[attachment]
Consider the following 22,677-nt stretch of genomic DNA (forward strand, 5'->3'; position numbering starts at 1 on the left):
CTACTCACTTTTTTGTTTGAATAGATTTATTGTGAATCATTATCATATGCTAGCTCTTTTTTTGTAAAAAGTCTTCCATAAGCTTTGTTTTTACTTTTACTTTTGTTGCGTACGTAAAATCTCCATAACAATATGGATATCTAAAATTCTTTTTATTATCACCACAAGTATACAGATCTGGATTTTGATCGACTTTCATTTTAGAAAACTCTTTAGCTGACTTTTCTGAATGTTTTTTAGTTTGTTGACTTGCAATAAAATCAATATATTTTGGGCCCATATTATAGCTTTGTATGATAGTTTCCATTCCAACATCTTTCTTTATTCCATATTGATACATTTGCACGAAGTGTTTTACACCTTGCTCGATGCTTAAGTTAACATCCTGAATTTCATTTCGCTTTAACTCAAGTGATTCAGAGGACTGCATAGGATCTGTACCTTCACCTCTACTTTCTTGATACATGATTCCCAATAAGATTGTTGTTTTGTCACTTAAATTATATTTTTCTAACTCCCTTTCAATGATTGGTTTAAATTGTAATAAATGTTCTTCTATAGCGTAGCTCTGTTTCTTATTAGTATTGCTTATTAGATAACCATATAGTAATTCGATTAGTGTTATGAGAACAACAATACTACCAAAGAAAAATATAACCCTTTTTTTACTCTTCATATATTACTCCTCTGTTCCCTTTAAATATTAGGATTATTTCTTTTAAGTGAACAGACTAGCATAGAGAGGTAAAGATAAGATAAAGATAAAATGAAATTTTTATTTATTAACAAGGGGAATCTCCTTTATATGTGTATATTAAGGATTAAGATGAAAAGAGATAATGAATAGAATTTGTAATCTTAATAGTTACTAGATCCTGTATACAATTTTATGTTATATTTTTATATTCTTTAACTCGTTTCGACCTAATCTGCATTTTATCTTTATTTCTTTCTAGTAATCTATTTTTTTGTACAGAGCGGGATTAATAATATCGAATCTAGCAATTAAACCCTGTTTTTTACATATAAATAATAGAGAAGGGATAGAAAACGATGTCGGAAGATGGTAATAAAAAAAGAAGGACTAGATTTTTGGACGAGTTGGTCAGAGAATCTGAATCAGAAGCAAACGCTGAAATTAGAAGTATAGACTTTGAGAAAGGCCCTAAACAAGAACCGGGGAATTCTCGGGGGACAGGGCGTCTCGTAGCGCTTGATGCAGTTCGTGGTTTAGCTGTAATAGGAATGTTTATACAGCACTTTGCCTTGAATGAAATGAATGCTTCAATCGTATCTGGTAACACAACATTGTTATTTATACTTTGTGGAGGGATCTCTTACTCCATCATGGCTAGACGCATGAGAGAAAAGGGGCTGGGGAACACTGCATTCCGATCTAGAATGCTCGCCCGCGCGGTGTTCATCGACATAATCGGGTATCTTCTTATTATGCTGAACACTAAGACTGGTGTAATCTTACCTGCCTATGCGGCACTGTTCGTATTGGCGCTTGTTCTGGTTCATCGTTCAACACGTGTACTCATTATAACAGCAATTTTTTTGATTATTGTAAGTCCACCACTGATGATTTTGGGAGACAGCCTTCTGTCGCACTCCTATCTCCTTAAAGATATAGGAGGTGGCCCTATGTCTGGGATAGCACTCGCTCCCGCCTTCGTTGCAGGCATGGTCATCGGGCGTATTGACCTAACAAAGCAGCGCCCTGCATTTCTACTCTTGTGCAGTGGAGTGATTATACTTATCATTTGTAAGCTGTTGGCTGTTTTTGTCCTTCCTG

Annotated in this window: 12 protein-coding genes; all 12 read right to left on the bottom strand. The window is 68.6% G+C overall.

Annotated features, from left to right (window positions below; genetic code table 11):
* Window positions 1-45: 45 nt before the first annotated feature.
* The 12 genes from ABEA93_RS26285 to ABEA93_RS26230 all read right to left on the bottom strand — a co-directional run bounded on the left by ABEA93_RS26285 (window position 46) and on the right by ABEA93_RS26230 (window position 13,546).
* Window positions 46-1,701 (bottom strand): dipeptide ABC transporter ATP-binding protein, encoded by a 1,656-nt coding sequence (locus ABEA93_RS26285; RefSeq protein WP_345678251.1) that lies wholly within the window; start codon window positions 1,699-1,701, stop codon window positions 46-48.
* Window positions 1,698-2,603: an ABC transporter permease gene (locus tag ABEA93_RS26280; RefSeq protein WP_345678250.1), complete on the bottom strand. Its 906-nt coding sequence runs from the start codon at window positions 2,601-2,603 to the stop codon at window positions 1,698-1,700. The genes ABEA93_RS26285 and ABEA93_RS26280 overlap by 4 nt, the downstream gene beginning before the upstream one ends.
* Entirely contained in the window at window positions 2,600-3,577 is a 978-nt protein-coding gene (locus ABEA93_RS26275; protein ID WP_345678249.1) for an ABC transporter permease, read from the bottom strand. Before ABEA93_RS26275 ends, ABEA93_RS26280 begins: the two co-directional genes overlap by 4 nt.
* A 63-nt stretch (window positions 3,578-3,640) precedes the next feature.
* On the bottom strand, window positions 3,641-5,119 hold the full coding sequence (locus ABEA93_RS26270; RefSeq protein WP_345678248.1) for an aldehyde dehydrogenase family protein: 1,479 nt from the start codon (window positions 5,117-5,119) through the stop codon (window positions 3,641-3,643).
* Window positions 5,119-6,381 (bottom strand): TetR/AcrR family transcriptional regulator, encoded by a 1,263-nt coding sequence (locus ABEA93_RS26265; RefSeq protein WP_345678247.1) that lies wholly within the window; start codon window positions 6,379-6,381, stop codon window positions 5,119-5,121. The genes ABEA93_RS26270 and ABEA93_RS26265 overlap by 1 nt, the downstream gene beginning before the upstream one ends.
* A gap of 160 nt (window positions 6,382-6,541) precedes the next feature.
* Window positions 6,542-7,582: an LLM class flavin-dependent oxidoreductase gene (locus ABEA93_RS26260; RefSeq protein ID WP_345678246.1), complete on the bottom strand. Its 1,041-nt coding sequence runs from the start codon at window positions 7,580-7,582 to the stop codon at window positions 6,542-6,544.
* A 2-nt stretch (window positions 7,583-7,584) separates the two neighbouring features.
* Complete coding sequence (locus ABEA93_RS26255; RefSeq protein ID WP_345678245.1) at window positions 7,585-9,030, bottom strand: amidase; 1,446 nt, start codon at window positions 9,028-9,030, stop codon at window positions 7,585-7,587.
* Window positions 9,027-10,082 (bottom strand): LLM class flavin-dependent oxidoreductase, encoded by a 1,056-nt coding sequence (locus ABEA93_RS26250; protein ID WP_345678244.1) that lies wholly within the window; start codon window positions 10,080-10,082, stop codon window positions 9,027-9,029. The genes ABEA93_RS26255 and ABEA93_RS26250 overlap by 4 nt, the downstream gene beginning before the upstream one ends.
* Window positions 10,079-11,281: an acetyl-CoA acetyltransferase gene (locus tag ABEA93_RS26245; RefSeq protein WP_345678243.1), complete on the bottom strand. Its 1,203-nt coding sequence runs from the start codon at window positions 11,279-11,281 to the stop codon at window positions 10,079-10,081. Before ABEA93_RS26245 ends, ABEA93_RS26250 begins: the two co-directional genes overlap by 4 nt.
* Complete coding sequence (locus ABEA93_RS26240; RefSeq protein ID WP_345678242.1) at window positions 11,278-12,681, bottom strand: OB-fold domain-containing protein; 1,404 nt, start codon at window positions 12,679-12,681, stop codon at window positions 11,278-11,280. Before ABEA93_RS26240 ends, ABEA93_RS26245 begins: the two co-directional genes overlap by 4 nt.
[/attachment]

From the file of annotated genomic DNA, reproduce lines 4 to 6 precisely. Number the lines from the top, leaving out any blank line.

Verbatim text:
Annotated features, from left to right (window positions below; genetic code table 11):
* Window positions 1-45: 45 nt before the first annotated feature.
* The 12 genes from ABEA93_RS26285 to ABEA93_RS26230 all read right to left on the bottom strand — a co-directional run bounded on the left by ABEA93_RS26285 (window position 46) and on the right by ABEA93_RS26230 (window position 13,546).